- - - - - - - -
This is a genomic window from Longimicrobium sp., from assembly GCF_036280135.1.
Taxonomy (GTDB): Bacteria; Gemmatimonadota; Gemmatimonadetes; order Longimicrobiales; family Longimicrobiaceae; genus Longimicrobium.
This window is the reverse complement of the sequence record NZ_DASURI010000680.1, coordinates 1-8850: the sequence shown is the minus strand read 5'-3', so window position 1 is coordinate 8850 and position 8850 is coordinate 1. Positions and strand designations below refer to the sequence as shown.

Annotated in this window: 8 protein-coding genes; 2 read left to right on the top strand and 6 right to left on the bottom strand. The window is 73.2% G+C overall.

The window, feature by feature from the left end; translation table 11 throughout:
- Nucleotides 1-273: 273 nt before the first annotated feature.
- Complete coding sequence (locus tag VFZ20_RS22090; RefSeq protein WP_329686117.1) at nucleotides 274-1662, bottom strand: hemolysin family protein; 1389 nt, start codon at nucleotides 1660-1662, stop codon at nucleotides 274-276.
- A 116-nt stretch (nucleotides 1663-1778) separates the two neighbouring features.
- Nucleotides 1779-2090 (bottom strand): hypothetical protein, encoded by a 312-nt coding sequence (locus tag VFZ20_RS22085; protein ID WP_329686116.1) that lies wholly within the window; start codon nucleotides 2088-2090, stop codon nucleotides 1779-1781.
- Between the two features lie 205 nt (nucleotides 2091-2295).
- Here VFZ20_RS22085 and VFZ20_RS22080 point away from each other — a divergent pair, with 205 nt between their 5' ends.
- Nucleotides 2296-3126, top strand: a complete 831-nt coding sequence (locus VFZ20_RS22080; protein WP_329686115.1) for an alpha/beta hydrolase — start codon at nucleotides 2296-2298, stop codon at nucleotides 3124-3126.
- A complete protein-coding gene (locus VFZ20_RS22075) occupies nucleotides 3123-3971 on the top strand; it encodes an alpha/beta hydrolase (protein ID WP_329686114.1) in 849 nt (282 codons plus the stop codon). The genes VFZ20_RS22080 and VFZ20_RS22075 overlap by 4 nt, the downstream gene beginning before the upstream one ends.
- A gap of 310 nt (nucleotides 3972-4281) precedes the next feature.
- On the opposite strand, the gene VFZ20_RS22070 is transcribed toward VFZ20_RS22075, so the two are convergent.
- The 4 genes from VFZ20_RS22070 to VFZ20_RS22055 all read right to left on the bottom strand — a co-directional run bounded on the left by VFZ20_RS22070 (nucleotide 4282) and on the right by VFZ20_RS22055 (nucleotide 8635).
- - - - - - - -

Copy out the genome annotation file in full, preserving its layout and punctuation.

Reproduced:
This is a genomic window from Longimicrobium sp., from assembly GCF_036280135.1.
Taxonomy (GTDB): Bacteria; Gemmatimonadota; Gemmatimonadetes; order Longimicrobiales; family Longimicrobiaceae; genus Longimicrobium.
This window is the reverse complement of the sequence record NZ_DASURI010000680.1, coordinates 1-8850: the sequence shown is the minus strand read 5'-3', so window position 1 is coordinate 8850 and position 8850 is coordinate 1. Positions and strand designations below refer to the sequence as shown.

Annotated in this window: 8 protein-coding genes; 2 read left to right on the top strand and 6 right to left on the bottom strand. The window is 73.2% G+C overall.

The window, feature by feature from the left end; translation table 11 throughout:
- Nucleotides 1-273: 273 nt before the first annotated feature.
- Complete coding sequence (locus tag VFZ20_RS22090; RefSeq protein WP_329686117.1) at nucleotides 274-1662, bottom strand: hemolysin family protein; 1389 nt, start codon at nucleotides 1660-1662, stop codon at nucleotides 274-276.
- A 116-nt stretch (nucleotides 1663-1778) separates the two neighbouring features.
- Nucleotides 1779-2090 (bottom strand): hypothetical protein, encoded by a 312-nt coding sequence (locus tag VFZ20_RS22085; protein ID WP_329686116.1) that lies wholly within the window; start codon nucleotides 2088-2090, stop codon nucleotides 1779-1781.
- Between the two features lie 205 nt (nucleotides 2091-2295).
- Here VFZ20_RS22085 and VFZ20_RS22080 point away from each other — a divergent pair, with 205 nt between their 5' ends.
- Nucleotides 2296-3126, top strand: a complete 831-nt coding sequence (locus VFZ20_RS22080; protein WP_329686115.1) for an alpha/beta hydrolase — start codon at nucleotides 2296-2298, stop codon at nucleotides 3124-3126.
- A complete protein-coding gene (locus VFZ20_RS22075) occupies nucleotides 3123-3971 on the top strand; it encodes an alpha/beta hydrolase (protein ID WP_329686114.1) in 849 nt (282 codons plus the stop codon). The genes VFZ20_RS22080 and VFZ20_RS22075 overlap by 4 nt, the downstream gene beginning before the upstream one ends.
- A gap of 310 nt (nucleotides 3972-4281) precedes the next feature.
- On the opposite strand, the gene VFZ20_RS22070 is transcribed toward VFZ20_RS22075, so the two are convergent.
- The 4 genes from VFZ20_RS22070 to VFZ20_RS22055 all read right to left on the bottom strand — a co-directional run bounded on the left by VFZ20_RS22070 (nucleotide 4282) and on the right by VFZ20_RS22055 (nucleotide 8635).